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SCARCE RESOURCE: A resource with an available quantity less than its desired use. Scarce resources are also called factors of production. Scarce goods are also termed economic goods. Scarce resources are used to produce scarce goods. Like the more general society-wide condition of scarcity, a given resource is scarce because it has a limited availability in combination with a greater (potentially unlimited) productive use. It's both of these that make it scarce. In other words, even though an item is quite limited it will not be a scarce resource if it has few if any uses (think pocket lint and free good).

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CONSUMER PRICE INDEX FOR URBAN WAGE EARNERS AND CLERICAL WORKERS:

An index of prices of goods and services typically purchased by urban wage earners and clerical workers. This carries the official abbreviation CPI-W to distinguish it from its more famous sister index CPI-U, which is the standard Consumer Price Index for All Urban Workers, (commonly abbreviated simply as CPI). Like the standard CPI, the CPI-W is compiled and published monthly by the Bureau of Labor Statistics (BLS), using price data obtained from an elaborate survey of 25,000 retail outlets and quantity data generated by the Consumer Expenditures Survey.
The CPI-W is a continuation of the original CPI developed early in the 1900s to provide cost-of-living adjustment information to wage-earning workers (which is why the Bureau of LABOR Statistics oversees consumer PRICE indexes). Because the original CPI (now CPI-W) was based on goods and services purchased by wage-earning workers, it was replaced by the newer CPI-U in 1978 to provide a broader, more comprehensive measure of the economy's price level. In particular, the newer CPI-U includes the prices of goods and services purchased by about 80 percent of the non-institutionalized population while the older CPI-W includes about only 32 percent.

While the CPI-U is the broader, and presumably more accurate, measure of the macroeconomy's price level, the CPI-W is not a bad measure. The two indexes do tend to move in tandem. For example, the more comprehensive CPI-U for December 2003 is 184.3 while the narrower CPI-W has a value of 179.9. Over two decades (from the 1982-84 base period to 2003), the two indexes differed by only 4.4 index points (or 2.5 percent); not perfect, but not too bad, either.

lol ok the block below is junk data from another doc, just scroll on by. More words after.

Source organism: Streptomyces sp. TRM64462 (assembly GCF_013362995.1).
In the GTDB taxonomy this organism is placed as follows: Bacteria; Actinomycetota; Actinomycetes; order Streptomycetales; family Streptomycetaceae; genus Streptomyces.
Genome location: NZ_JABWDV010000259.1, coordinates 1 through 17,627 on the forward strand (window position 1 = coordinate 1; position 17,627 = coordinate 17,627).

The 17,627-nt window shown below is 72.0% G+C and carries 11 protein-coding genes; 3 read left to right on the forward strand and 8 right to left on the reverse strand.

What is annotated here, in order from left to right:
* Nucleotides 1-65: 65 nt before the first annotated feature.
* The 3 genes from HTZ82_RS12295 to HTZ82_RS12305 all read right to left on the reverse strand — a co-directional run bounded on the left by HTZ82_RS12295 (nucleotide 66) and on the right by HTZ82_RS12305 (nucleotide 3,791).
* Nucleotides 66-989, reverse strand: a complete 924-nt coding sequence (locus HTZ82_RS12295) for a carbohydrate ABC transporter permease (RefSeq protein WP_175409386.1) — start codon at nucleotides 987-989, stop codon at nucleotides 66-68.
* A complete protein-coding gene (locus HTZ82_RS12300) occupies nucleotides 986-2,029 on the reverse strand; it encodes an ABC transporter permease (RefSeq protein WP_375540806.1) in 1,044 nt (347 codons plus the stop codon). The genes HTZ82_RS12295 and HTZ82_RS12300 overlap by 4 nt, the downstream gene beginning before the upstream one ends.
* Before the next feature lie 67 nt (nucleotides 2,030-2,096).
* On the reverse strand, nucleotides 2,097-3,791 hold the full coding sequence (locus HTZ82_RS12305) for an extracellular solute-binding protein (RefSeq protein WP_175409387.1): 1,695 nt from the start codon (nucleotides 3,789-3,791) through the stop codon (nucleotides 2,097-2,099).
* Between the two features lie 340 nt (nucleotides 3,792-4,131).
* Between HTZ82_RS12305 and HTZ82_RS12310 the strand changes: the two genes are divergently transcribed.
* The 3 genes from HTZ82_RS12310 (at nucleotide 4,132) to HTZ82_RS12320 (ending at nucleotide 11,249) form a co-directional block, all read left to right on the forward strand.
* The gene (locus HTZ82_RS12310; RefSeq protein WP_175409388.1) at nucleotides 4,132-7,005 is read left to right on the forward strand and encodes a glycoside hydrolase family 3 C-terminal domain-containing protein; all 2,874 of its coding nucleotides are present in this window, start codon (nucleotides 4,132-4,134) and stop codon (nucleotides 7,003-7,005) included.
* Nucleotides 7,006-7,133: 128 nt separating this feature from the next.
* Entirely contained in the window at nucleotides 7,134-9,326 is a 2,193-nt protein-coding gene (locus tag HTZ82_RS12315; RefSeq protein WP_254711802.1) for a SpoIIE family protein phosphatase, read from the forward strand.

<= CONSUMER PRICE INDEX FOR ALL URBAN CONSUMERSCONSUMER SOVEREIGNTY =>


Recommended Citation:

CONSUMER PRICE INDEX FOR URBAN WAGE EARNERS AND CLERICAL WORKERS, AmosWEB Encyclonomic WEB*pedia, http://www.AmosWEB.com, AmosWEB LLC, 2000-2019. [Accessed: August 19, 2019].


Check Out These Related Terms...

     | Consumer Price Index | Consumer Price Index for All Urban Consumers | GDP price deflator | Producer Price Index | Wholesale Price Index | CPI and GDP price deflator |


Or For A Little Background...

     | inflation | price level | price index | cost of living | business cycles | business cycle indicators | macroeconomics | macroeconomic goals | macroeconomic problems | production possibilities | gross domestic product | real gross domestic product | nominal gross domestic product |


And For Further Study...

     | deflation | disinflation | inflation problems | inflation causes | demand-pull inflation | cost-push inflation | unemployment rate | Bureau of Labor Statistics | Bureau of Economic Analysis | National Income and Product Accounts |


Related Websites (Will Open in New Window)...

     | Bureau of Labor Statistics |


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Today, you are likely to spend a great deal of time driving to a factory outlet seeking to buy either a key chain with a built-in flashlight and panic button or a green and yellow striped sweater vest. Be on the lookout for letters from the Internal Revenue Service.
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